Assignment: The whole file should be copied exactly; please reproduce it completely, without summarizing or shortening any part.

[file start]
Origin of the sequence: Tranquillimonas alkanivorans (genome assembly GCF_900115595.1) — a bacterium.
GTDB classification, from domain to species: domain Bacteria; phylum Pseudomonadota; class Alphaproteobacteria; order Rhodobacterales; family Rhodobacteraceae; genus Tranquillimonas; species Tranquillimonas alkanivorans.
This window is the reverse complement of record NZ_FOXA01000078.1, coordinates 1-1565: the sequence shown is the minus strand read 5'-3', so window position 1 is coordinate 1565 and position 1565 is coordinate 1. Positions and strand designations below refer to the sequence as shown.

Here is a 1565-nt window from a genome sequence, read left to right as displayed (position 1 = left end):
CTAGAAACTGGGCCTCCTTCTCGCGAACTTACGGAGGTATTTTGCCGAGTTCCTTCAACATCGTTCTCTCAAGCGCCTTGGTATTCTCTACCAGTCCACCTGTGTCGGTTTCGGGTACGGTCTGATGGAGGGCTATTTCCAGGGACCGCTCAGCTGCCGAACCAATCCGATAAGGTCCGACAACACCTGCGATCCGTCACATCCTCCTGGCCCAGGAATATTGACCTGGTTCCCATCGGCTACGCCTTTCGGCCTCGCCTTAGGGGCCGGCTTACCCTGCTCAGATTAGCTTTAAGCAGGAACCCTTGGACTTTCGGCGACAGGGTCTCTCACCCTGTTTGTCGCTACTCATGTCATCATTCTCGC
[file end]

Origin of the sequence: Tranquillimonas alkanivorans (genome assembly GCF_900115595.1) — a bacterium.
GTDB classification, from domain to species: domain Bacteria; phylum Pseudomonadota; class Alphaproteobacteria; order Rhodobacterales; family Rhodobacteraceae; genus Tranquillimonas; species Tranquillimonas alkanivorans.
This window is the reverse complement of record NZ_FOXA01000078.1, coordinates 1-1565: the sequence shown is the minus strand read 5'-3', so window position 1 is coordinate 1565 and position 1565 is coordinate 1. Positions and strand designations below refer to the sequence as shown.

Here is a 1565-nt window from a genome sequence, read left to right as displayed (position 1 = left end):
CTAGAAACTGGGCCTCCTTCTCGCGAACTTACGGAGGTATTTTGCCGAGTTCCTTCAACATCGTTCTCTCAAGCGCCTTGGTATTCTCTACCAGTCCACCTGTGTCGGTTTCGGGTACGGTCTGATGGAGGGCTATTTCCAGGGACCGCTCAGCTGCCGAACCAATCCGATAAGGTCCGACAACACCTGCGATCCGTCACATCCTCCTGGCCCAGGAATATTGACCTGGTTCCCATCGGCTACGCCTTTCGGCCTCGCCTTAGGGGCCGGCTTACCCTGCTCAGATTAGCTTTAAGCAGGAACCCTTGGACTTTCGGCGACAGGGTCTCTCACCCTGTTTGTCGCTACTCATGTCATCATTCTCGC